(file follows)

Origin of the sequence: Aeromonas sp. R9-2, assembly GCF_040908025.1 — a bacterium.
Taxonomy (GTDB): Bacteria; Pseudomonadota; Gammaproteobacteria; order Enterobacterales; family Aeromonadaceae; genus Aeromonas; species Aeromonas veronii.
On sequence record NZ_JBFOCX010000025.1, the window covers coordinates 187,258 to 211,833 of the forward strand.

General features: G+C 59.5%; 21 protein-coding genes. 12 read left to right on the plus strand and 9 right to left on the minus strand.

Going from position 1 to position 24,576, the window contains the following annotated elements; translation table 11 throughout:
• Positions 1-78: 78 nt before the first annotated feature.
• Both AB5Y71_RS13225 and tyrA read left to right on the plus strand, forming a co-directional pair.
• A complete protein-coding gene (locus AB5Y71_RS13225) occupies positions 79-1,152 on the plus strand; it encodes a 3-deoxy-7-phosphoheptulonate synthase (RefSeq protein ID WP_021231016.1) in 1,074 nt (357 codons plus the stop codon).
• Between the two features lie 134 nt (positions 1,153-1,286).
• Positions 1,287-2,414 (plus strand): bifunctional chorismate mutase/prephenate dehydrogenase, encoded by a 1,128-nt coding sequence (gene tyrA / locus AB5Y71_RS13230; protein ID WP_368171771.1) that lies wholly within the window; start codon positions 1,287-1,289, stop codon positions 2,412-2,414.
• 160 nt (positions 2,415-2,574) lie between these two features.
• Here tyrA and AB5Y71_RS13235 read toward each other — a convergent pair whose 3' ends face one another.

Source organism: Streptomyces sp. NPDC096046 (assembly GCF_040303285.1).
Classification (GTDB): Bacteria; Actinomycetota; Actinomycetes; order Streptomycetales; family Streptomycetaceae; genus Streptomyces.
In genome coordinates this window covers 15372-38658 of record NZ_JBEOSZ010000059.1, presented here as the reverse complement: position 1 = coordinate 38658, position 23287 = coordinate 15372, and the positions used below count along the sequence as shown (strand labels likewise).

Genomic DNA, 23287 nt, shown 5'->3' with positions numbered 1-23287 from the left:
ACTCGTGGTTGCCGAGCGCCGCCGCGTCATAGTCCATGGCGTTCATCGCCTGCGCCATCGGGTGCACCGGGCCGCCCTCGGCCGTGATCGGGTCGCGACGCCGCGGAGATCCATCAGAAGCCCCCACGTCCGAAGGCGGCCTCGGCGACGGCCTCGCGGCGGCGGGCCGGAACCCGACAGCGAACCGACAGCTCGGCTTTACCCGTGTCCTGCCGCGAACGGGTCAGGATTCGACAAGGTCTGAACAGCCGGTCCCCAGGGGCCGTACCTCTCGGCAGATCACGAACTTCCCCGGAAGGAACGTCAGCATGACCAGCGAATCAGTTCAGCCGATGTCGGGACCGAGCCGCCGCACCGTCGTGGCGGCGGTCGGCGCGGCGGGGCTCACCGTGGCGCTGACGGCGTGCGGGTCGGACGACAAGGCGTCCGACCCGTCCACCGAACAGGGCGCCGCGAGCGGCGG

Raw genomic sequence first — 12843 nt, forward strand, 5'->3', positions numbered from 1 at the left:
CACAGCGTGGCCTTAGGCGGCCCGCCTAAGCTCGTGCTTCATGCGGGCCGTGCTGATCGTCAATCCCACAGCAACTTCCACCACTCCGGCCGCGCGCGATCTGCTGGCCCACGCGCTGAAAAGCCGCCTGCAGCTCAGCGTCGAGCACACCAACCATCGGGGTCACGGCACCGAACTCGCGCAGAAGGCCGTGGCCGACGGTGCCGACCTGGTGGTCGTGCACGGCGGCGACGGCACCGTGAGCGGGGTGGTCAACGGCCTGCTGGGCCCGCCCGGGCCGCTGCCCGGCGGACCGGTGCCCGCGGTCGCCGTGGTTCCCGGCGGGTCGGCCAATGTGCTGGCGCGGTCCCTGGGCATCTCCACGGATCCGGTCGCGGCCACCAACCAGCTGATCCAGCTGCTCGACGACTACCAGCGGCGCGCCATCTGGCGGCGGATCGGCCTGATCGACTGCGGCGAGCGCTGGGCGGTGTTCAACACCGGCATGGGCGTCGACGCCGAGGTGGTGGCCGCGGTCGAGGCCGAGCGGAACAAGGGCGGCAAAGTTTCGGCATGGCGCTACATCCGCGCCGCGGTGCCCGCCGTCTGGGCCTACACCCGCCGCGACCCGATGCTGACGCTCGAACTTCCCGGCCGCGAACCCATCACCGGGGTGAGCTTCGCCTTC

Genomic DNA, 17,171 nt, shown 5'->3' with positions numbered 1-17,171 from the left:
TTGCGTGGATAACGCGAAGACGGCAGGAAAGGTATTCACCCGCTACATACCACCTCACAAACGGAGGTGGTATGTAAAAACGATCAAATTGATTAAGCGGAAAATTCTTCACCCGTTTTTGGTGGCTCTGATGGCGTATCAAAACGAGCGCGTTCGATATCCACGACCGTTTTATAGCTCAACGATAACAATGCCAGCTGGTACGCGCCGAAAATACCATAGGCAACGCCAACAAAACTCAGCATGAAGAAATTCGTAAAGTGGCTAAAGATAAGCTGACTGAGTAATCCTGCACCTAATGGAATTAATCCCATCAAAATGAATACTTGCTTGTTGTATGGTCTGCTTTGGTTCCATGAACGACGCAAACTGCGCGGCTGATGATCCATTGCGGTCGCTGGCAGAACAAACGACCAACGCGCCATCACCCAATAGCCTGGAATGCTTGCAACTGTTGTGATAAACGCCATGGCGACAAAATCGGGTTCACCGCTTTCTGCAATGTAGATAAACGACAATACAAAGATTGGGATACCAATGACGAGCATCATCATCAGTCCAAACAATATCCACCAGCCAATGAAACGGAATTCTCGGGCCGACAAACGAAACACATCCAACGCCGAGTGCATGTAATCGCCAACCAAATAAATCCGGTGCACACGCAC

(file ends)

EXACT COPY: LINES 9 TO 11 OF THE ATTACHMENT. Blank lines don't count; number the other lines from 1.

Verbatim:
• Between the two features lie 134 nt (positions 1,153-1,286).
• Positions 1,287-2,414 (plus strand): bifunctional chorismate mutase/prephenate dehydrogenase, encoded by a 1,128-nt coding sequence (gene tyrA / locus AB5Y71_RS13230; protein ID WP_368171771.1) that lies wholly within the window; start codon positions 1,287-1,289, stop codon positions 2,412-2,414.
• 160 nt (positions 2,415-2,574) lie between these two features.